Abbott and Costello in the Foreign Legion, released in 1950, has probably the funniest wrestling scene ever put into a Hollywood movie, and the movie isn’t really about wrestling at all.
The film starts out with Abdullah the Arabian Assassin (the imposing pro wrestler Wee Willie Davis) and Bertram the Magnificent (wrestler, and later announcer, Sam Menacker) practicing their moves in a wrestling gym. (Another wrestler, Tor Johnson, is in the film.) The promoter Lou Hotchiss (Lou Costello) is instructing them on their moves and gets frustrated. “Best script I ever wrote and you guys smell it up!” he laments.
To improve the scenario, he calls co-promoter Bud Jones (Bud Abbott) into the ring, and has the two behemoths demonstrate on the roly-poly funny man. Of note, there’s a great swing move — maybe WWE’s Cesaro got the idea here?
It comes to a head when Abdullah refuses to go along with the script and put his opponent over. In protest, he leaves not only the ring and the gym, but the country, returning to Algeria. As Hotchiss and Jones had borrowed $5,000 from the “syndicate” to bring in Abdullah, they feel compelled to follow across the globe to convince him to return.
From there, it’s a pretty typical Abbott and Costello movie, with hijinks, misunderstandings, pratfalls, and one-liners. The duo end up serving in the Foreign Legion and out in the desert.
“The film contains some pretty good gags, including an idiotic but entertaining wrestling match; problems with the French language, and a scene in which the pudgy Lou unwittingly buys six slave girls — the auctioneer wouldn’t break up the package,” reads a review in the Chicago Tribune.
The New York Times didn’t rave about it: “The laughs, oddly enough, are rarely abdominal. There are a few chuckles as the pair, anxious to save their hides and bring their wandering pachyderm back into the fold of the Brooklyn ‘Syndicate’ for which they work, belabor each other, wander into harems, blow up a fort and tear around the desert in a jeep.”
The 1991 book, Abbott and Costello in Hollywood, by Bob Furmanek and Ron Palumbo, offers some interesting insight to the wrestling scenes. For one, there was a section that was cut with Bud Abbott wrestling midgets, with the lines:
“What’s the idea of teaching midgets to wrestle?” Bud asks.
“They’re for those small television sets!” Lou explains.
Wee Willie Davis gets the most screen time of the wrestlers, since he appears throughout the film. Naturally, he is not “wee” at all, but was billed at an imposing 6-foot-9, 300 pounds. Davis, a native of Kentucky, started wrestling around 1935 and was a major star for many years. He parlayed his wrestling fame into a decent movie career, and appeared in the likes of Mighty Joe Young, The Asphalt Jungle and Samson and Delilah. After the film work dried up, he returned to Louisville, where he became a deputy sheriff at the county jail.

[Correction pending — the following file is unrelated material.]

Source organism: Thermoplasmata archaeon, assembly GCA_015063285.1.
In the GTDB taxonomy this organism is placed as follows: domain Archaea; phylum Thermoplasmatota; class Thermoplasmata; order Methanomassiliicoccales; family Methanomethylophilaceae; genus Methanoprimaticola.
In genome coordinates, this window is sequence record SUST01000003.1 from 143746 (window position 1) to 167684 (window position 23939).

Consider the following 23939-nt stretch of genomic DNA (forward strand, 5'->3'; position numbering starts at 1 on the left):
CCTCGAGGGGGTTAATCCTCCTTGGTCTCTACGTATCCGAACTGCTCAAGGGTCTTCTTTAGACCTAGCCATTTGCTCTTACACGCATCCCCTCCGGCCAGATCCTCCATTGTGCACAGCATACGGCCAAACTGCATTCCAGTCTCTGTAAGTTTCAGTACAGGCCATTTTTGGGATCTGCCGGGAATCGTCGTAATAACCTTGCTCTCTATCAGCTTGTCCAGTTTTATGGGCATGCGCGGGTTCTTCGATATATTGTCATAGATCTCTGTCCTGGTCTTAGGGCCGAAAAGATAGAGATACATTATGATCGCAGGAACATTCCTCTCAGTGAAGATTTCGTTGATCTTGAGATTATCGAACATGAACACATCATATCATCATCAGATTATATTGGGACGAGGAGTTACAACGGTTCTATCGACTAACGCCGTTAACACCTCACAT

Sam Menacker was probably more famous for his voice than he ever was as a wrestler. He was the long-time announcer for Paul Bowser’s wrestling TV show, Bedlam From Boston, in the 1950s, worked for Jim Barnett in Australia, and Dick the Bruiser in Indianapolis. He was the host of Stu Hart’s Stampede Wrestling from 1960-62 and briefly again in 1984 when Ed Whalen quit the promotion in protest over the violence. In Calgary, there’s a famous story where Menacker, a trained pilot, stole a plane that belonged to Hart. “One day, he was going some place and he took off on the plane down to the United States and never came back,” recalled Bob Geigel. For a time, he was married to champion women’s wrestler June Byers.
Film censor Joseph Breen apparently didn’t appreciate some of the mayhem in the wrestling scenes, and, according to Furmanek and Palumbo, asked for changes to the script: “Furthermore, we direct your attention to a problem which has developed in this latest edition, of the story [draft dated November 16, 1949]. We refer to the business on pages 98 and 99, in which various characters jab their fingers in each other’s eyes. We consider this type of extremely dangerous to put on the screen, having in mind that it is the kind of business which is likely to incite imitation among the many youthful members of your audience. Consequently, we feel that this eye-jabbing routine is definitely inacceptable under the Code, and could not and be approved in a finished picture. Some other device will have to be invented as a substitute.” (Instead, there’s a slap across the bridge of the nose, leaving the eye-pokes to the Three Stooges.)
The film is available on Netflix (in the U.S., at least), and has also been posted on YouTube by a channel called Curated Movies & TV Shows.